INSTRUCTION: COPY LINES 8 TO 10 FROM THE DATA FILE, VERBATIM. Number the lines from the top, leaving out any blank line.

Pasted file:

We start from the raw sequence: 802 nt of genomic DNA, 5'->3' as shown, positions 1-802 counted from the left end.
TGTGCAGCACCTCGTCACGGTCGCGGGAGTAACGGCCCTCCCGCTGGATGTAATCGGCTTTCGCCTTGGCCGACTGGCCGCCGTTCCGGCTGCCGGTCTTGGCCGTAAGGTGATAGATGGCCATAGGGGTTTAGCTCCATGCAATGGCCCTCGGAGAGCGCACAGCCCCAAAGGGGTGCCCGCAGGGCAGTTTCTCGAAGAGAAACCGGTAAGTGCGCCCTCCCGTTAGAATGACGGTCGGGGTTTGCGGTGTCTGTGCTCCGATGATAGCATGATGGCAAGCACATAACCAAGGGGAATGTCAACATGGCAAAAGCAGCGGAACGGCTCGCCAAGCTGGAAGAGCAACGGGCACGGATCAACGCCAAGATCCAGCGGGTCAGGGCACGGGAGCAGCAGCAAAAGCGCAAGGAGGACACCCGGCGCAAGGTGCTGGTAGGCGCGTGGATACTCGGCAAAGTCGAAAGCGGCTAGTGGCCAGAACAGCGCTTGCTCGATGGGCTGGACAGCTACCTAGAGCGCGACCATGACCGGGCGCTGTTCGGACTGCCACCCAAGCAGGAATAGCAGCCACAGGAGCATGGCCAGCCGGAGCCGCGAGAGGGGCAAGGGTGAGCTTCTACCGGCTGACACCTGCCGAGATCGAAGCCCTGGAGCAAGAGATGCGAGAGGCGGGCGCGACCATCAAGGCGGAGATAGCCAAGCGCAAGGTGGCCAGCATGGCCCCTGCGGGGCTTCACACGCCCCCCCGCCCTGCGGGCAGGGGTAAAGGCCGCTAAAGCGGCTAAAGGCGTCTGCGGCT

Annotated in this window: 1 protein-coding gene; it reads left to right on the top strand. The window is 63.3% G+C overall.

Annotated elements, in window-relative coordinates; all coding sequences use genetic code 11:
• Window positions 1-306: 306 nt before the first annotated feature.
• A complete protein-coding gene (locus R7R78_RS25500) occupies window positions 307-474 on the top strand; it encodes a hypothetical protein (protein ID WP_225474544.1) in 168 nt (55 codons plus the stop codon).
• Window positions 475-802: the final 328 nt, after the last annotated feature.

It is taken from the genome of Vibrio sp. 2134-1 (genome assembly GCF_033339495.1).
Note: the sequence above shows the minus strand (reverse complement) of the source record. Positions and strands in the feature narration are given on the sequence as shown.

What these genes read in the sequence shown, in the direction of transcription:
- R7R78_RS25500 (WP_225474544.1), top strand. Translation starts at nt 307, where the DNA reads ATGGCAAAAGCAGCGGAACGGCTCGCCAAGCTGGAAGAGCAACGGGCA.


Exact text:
It is taken from the genome of Vibrio sp. 2134-1 (genome assembly GCF_033339495.1).
Note: the sequence above shows the minus strand (reverse complement) of the source record. Positions and strands in the feature narration are given on the sequence as shown.

What these genes read in the sequence shown, in the direction of transcription: